A recent blog post from the Center for the American Experiment (CAE)—Minnesota’s right wing think tank—features an overjoyed Homer Simpson. Homer apparently celebrates the “bonuses and pay hikes” that Minnesota workers are supposedly receiving through recent federal tax cuts. Only Homer—a slow-witted sap that can be duped into any harebrained scheme by a bag of donuts—could think he wins through this most recent foray into trickle-down economics.
The CAE bases its claim on a list from Grover Norquist’s Americans for Tax Reform. Businesses on this list claim that recent employee bonuses and pay raises are the result of the so-called “Tax Cuts and Jobs Act” enacted by Congress last month. That claim stretches the truth; for example, Walmart’s decision to increase its base wage to a meager $11 per hour likely results from the need to attract workers in a tight labor market, not the federal tax cut—a conclusion reinforced by similar pay increases announced by Walmart in 2015 and 2016. Several companies on the list of pay hikers actively pursue right wing agendas; that they are spinning recent bonuses and pay hikes as the product of federal tax cuts to curry favor with and support for conservative politicians is a distinct possibility. As the New York Times editorial board notes:
It is also very much in the political interest of companies to attribute to the new tax law the changes they make to salaries or investment plans. That’s a surefire way to win favor with Mr. Trump, a notorious sucker for flattery. And it is a way to deflect attention from the insidious aspects of the tax law: It will add about $1.5 trillion to the federal deficit over 10 years, and many poor and middle-class families will pay more taxes over time.
The corporate pay hikes listed by Americans for Tax Reform don’t include layoffs and business closures that have occurred since passage of the federal tax act. On the same day Walmart announced its pay hikes, it closed 63 Sam’s Club stores nationwide, affecting 9,400 workers. A fair reckoning would offset the pay hikes occurring since passage of the federal tax act with the wage losses due to layoffs and business closures.
A precise sum of all the pay hikes attributed to the federal tax act by Americans for Tax Reform cannot be determined; many businesses give only a range of bonuses and pay hikes given, while others do not identify the number of employees affected. All pay hikes and bonuses attributed to the federal tax act that can be quantified from this list total about $1 billion. If we assume that all of the other pay hikes that can’t be quantified add another $0.5 billion plus, then the grand total of pay hikes and bonuses attributed to the federal tax act would come to approximately $1.5 billion. We have to suppose, of course, that all these pay hikes listed would not have occurred in the absence of the tax act—an extremely generous and unlikely supposition. This estimate also ignores all post-tax act layoffs and resulting wage losses.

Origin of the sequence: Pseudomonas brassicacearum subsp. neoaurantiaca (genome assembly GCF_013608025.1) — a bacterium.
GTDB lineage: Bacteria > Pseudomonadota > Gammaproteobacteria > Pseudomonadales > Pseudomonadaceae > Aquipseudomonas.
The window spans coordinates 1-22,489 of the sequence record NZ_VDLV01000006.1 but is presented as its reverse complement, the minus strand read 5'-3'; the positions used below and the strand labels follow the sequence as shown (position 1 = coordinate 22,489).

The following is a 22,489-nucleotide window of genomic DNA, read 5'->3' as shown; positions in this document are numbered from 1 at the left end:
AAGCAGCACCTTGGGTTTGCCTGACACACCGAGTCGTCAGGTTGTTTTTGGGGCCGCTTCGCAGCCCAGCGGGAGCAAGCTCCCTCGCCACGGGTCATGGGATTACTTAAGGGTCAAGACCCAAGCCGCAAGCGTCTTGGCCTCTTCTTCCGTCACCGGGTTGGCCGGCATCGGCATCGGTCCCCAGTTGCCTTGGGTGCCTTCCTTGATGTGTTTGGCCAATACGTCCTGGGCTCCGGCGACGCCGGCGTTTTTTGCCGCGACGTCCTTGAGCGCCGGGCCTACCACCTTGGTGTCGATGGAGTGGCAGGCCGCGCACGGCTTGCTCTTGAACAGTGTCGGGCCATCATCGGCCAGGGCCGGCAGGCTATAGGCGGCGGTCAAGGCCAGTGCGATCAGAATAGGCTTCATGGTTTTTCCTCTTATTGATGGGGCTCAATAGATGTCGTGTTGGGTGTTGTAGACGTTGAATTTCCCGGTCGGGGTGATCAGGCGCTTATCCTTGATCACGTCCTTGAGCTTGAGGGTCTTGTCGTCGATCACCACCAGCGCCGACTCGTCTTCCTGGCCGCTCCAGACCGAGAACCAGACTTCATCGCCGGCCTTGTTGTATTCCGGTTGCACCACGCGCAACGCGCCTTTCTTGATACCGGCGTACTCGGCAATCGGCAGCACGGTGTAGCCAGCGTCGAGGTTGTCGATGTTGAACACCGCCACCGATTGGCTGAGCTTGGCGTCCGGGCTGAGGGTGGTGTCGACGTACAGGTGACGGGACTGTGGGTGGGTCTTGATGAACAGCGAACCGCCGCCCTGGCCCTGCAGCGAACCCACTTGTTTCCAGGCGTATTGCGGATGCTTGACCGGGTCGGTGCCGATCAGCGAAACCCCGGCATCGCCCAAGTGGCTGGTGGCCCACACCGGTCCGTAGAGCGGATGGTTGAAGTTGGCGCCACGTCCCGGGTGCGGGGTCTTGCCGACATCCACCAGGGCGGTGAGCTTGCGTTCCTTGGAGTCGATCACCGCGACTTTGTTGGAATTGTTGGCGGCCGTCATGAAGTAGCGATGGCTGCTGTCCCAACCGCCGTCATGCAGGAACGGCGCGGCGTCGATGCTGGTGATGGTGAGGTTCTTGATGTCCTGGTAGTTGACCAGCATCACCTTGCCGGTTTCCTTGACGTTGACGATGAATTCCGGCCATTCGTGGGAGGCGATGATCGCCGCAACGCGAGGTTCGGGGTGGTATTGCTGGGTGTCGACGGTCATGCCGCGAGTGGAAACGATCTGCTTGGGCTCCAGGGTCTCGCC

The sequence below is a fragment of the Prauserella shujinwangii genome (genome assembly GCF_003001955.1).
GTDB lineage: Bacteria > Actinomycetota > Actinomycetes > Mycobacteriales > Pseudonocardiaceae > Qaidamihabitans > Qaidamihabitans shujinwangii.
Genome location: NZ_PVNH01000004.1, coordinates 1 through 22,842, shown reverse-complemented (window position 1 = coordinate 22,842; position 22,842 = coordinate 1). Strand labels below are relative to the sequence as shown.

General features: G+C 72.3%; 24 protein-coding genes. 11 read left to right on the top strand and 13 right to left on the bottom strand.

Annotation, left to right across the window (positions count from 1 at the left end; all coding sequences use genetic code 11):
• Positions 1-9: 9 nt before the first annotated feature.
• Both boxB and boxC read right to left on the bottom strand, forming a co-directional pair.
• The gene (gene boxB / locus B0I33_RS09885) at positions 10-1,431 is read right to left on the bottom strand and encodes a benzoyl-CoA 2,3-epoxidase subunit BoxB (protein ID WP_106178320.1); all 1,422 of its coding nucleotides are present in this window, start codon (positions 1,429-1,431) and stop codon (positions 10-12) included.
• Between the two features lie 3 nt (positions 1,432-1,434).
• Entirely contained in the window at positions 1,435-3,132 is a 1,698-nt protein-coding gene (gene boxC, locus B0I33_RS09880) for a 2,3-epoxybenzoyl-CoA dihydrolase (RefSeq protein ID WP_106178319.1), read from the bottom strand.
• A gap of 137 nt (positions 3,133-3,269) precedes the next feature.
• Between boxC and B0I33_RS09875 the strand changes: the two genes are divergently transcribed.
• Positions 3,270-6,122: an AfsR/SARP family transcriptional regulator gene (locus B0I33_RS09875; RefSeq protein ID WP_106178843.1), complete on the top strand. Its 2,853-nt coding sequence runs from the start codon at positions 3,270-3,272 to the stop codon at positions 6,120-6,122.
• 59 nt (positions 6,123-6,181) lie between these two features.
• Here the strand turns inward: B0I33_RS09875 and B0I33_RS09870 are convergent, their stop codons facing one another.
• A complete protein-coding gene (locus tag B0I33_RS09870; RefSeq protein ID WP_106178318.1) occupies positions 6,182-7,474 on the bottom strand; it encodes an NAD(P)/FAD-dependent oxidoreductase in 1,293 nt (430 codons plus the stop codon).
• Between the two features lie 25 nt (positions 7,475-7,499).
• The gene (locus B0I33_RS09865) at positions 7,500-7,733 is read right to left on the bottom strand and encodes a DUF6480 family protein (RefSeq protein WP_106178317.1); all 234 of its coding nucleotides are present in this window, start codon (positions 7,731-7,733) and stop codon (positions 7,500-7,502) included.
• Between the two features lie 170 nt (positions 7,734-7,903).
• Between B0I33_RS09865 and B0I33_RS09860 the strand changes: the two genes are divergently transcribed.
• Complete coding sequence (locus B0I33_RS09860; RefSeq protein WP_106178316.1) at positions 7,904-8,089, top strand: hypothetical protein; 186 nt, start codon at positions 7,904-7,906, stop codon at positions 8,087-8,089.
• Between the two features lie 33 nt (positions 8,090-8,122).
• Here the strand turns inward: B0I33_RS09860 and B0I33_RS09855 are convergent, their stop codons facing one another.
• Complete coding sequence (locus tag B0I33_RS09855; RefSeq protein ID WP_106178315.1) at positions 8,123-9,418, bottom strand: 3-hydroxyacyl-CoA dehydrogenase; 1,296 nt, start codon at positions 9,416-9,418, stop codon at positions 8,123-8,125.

According to the Institute on Taxation and Economic Policy, next year U.S. businesses will receive $157 billion in tax breaks due the 2017 tax act. Based on our rough back of the envelope calculations, the pay hikes resulting from the federal tax act will come to about a penny on the dollar of the total tax relief bestowed on businesses. A large portion of this penny consists of one-time bonuses; while the business tax breaks resulting from the federal tax act will continue into future years, the bonuses for workers might not. Over time, the workers’ share of each dollar of business tax breaks could shrink to less than a penny.
The information provided by Americans for Tax Reform proves what progressives have been saying all along: the portion of the total federal tax relief that will trickle-down to working people is miniscule. The vast majority of the relief will instead accrue to shareholders, business owners, and executives, thereby increasing the concentration of wealth at the very top of the income spectrum. As former U.S. Labor Secretary and University of California Berkeley public policy professor Robert Reich observed:
American corporations already have more money than they know what to do with. Their profits are at record levels. They’re using them to buy back their shares of stock, and raise executive pay. That’s what they’ll do with the additional $1 trillion they’ll receive in this tax cut.
The CAE and Americans for Tax Reform ignore the downside risk to working families resulting from the federal tax cuts. To pay for these cuts, conservatives are floating plans to cut to Medicare, Medicaid, Social Security, food stamps, and other federal assistance to low-income and working families. While businesses and high-income households get the lion’s share of federal tax cuts, the less well-heeled will likely bear the brunt of federal budget cuts. Reich notes that the federal tax act “will make it harder to finance public investments in education, health, and infrastructure, on which the future competitiveness of American workers depends.”
Spending cuts will probably not offset the estimated $1.5 trillion increase in the federal deficit inflicted by the tax cuts. In turn, the federal government will need to issue more debt, which could potentially crowd out private debt issuance that funds economic expansion. The end product is a less vibrant economy with less job growth, which in turn means less upward pressure on wages. In the long run, lackluster economic performance, fewer jobs, lower wages, and reduced federal benefits will almost certainly overwhelm trifling and possibly temporary pay increases from the federal business tax cuts.
So enjoy your penny while you can, Homer. In the end, you and other working people will be left holding the bag for the 2017 federal business tax breaks.